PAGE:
It’s a flying shame: what climate risk means for aviation
Rising awareness of the impact of flights on the environment has important implications for investors in the aviation industry.
Flygskam. This wonderfully evocative word has emerged in Sweden to express the shame some people can feel about the toll their flights are taking on the environment.
Yet it is not just in Scandinavia that such concern about the impact of aviation is rising, as the recent Extinction Rebellion protests at airports have made clear. There were even proposals in October to ban air miles, on the basis that they may incentivise excessive flights.
Businesses are taking note of these trends. Skyscanner now highlights the flights with the lowest emissions when users are searching for air fares, while sites like myclimate.org allow consumers to calculate the emissions from their flights and mitigate that impact by investing in CO2 offsetting projects.
Let’s put this in context: global air-passenger growth has averaged 5% annually over the past 40 years, according to the International Civil Aviation Organization and World Bank, and Oxford Economics forecasts passenger growth – driven by the Asia Pacific region – will climb by another 3.6% a year until 2037.
This matters because aviation is a stubborn source of particularly problematic emissions. They are stubborn insofar as they are among the most difficult emissions to eliminate: battery technology is decades away from being powerful enough to enable long-haul flights, while a paper in the Journal of Air Transport Management indicated that fuel-efficiency improvements for aircraft engines of only around 1.5% per annum are plausible.
This is aggravated by the nature of planes’ emissions. Their engines deposit more than just carbon dioxide in the atmosphere; they also release nitrous oxide, water vapour and soot, among other substances. At flying altitudes, these emissions produce a range of climatic effects, multiplying aviation’s environmental impact.
Experts quantify this ‘aviation multiplier’ at around two: in other words, they believe that the total impact of a plane is approximately twice as high as its CO2 emissions.
These twin trends of rising global demand for flights and greater awareness of aviation’s environmental impact are having consequences beyond etymology, beyond stirring activists, and beyond behavioural nudges.
Fight our flight
The weight of public opinion is now beginning to shape policy: in May this year, a YouGov poll found that the environment had overtaken crime and the economy to become one of the top three issues facing the UK.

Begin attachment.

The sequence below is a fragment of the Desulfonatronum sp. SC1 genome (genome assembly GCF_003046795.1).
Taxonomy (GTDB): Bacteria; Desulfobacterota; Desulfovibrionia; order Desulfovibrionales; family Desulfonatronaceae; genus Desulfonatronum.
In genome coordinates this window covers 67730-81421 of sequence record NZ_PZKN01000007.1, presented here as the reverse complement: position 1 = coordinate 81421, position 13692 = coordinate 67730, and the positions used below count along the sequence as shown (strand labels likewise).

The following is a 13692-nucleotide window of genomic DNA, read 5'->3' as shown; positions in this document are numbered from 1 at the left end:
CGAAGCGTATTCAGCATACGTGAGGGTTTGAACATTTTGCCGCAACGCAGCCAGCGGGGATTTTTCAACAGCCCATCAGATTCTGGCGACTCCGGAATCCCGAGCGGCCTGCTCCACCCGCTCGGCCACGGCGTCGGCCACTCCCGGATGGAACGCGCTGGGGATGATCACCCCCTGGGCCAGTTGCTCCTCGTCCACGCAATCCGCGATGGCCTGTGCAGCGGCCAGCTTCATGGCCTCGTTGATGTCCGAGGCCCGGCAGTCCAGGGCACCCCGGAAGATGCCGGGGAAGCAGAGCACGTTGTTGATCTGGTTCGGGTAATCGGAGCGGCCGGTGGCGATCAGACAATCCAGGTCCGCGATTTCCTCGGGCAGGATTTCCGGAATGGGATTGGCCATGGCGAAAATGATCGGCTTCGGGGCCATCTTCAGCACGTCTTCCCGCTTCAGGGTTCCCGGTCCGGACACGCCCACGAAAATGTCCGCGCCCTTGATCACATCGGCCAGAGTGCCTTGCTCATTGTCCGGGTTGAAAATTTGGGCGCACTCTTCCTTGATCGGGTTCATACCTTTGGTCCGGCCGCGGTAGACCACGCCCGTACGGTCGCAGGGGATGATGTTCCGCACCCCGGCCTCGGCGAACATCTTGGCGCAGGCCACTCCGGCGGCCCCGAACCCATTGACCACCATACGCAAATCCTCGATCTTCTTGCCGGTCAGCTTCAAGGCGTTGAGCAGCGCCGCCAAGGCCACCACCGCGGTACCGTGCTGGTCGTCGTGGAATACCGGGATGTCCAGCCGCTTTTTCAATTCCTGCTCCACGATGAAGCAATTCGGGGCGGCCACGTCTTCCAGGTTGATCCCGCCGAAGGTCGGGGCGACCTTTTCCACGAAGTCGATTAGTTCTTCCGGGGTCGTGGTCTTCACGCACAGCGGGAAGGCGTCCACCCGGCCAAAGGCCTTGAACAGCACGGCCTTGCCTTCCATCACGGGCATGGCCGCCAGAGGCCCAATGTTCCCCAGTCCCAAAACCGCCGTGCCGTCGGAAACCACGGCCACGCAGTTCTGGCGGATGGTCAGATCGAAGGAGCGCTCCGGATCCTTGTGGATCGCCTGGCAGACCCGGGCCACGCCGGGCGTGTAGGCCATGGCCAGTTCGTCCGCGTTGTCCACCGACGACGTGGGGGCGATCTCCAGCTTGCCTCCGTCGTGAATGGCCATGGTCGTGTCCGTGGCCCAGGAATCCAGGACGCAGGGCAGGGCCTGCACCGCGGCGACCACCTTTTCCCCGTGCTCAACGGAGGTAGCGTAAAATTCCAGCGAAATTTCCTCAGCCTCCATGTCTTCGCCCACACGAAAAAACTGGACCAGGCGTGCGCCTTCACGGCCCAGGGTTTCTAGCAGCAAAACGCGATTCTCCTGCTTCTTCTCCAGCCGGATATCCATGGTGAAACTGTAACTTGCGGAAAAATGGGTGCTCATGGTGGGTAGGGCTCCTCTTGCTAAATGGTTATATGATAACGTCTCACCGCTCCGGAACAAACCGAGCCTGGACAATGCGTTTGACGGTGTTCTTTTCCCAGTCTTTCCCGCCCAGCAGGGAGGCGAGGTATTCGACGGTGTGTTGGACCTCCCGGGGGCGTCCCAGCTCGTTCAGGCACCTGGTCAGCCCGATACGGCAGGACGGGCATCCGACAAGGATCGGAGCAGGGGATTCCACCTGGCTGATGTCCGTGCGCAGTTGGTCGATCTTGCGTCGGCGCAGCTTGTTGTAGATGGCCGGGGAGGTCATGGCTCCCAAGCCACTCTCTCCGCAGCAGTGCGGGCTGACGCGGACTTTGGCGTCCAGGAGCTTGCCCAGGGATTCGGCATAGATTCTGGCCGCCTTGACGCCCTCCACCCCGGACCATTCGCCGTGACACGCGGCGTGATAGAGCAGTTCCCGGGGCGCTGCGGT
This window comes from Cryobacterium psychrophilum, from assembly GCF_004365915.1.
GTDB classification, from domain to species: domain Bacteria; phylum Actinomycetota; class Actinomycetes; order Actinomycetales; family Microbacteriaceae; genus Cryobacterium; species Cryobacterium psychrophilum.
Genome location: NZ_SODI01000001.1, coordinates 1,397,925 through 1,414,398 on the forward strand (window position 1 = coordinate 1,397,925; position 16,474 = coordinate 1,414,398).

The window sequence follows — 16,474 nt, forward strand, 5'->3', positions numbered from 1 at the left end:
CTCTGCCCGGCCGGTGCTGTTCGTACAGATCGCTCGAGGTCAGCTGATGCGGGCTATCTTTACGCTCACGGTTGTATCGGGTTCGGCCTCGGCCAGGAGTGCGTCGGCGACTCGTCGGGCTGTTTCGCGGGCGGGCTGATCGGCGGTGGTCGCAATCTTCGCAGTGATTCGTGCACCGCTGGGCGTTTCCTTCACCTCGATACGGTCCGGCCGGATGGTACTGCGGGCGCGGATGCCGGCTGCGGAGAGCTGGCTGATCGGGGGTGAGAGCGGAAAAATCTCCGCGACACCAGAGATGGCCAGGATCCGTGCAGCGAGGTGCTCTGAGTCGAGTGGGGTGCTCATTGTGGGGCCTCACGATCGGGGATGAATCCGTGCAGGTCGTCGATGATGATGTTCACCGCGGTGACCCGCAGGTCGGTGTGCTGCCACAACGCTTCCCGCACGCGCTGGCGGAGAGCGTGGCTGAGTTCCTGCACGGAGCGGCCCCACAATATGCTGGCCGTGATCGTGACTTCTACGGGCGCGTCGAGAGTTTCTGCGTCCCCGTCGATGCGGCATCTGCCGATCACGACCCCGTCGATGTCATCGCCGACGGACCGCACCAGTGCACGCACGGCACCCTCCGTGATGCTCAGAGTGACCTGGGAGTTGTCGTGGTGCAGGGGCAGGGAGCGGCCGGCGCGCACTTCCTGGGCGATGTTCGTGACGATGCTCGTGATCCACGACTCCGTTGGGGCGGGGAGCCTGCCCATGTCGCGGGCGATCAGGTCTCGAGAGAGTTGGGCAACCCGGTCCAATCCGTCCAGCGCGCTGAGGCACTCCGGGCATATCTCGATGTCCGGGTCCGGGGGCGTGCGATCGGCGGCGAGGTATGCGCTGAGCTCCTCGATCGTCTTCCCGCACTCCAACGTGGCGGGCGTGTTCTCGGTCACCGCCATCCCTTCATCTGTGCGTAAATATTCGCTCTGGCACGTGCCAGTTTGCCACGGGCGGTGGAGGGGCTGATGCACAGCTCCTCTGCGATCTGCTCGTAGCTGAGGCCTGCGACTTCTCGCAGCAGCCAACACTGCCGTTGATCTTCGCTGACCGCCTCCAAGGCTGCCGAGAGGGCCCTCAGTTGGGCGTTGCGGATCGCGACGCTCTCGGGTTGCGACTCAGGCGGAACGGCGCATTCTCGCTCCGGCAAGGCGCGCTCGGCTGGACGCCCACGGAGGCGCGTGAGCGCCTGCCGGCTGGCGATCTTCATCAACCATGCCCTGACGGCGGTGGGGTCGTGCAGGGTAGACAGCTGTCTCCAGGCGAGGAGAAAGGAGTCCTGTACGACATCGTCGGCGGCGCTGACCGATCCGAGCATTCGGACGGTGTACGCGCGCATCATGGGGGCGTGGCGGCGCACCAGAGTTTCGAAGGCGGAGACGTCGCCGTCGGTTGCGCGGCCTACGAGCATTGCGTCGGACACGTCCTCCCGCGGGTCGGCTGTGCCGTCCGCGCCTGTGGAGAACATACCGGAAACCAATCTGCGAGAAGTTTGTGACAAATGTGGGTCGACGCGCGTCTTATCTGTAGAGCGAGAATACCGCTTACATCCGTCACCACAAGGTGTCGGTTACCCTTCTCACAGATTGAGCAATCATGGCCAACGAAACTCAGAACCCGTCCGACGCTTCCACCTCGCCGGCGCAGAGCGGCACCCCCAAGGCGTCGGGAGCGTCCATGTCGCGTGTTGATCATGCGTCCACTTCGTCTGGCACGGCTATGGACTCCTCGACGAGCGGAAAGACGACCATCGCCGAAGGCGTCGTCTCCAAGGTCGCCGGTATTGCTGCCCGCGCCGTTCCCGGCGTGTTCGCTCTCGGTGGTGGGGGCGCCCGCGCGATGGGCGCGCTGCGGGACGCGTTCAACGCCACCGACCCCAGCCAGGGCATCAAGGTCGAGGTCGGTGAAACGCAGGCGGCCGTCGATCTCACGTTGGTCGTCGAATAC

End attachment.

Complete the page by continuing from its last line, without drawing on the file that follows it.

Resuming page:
A leaked European Commission report earlier in 2019 concluded that European aviation is ‘significantly under-taxed’: most EU member states do not tax international aviation, despite the absence of any legal barriers to doing so, while four member states have no aviation taxation whatsoever – no VAT on flights and nothing on passengers or fuel.
So the aviation industry faces a squeeze from both the top as political scrutiny becomes tighter, and from the bottom as consumers focus more on the environmental impact of their flights.
Developments such as the mandatory disclosure of all consumer goods’ carbon footprint and apps that track personal CO2 budgets – think of a MyCarbonPal next to MyFitnessPal on your phone – could make emissions an increasingly important part of consumers’ spending decisions.
For the aviation sector, this could mean that consumers:
• Switch to travel options with lower emission levels, such as trains.
• Choose the airline operators with the lowest emissions (there is a 63% difference in fuel usage per passenger between the best and worst transatlantic flights, according to the International Council on Clean Transport).
• Prefer not to fly first class (which can create up to seven times more emissions).
• Limit their number of flight transfers and/or favour one longer holiday over two shorter holidays.
• Become more likely to offset their carbon impact (for example by buying emission-reduction certificates issued by renewable energy projects; Dallas airport’s decarbonisation project was achieved mainly through the use of such emission-reduction certificates).
Business travel is also likely to be affected by obligations on companies to disclose their carbon footprint and the need to control costs if flying becomes more expensive – not to mention by the rise of remote working and telecommuting.
As investors, we need to think about this direction of travel and the associated risks for incumbent business models. We must be aware that these trends could lead passenger growth to fall short of expectations for investment horizons beyond 10 years, for example, with developed-market airports that are heavily reliant on outbound and discretionary travel at higher risk.
We need not avoid aviation entirely, however. We can be supportive of investment strategies that reduce emissions – such as fleet modernisation – while remaining wary of operators with older and more polluting aircraft.
It would indeed be a flying shame if we didn’t act now to make aviation more sustainable for the future.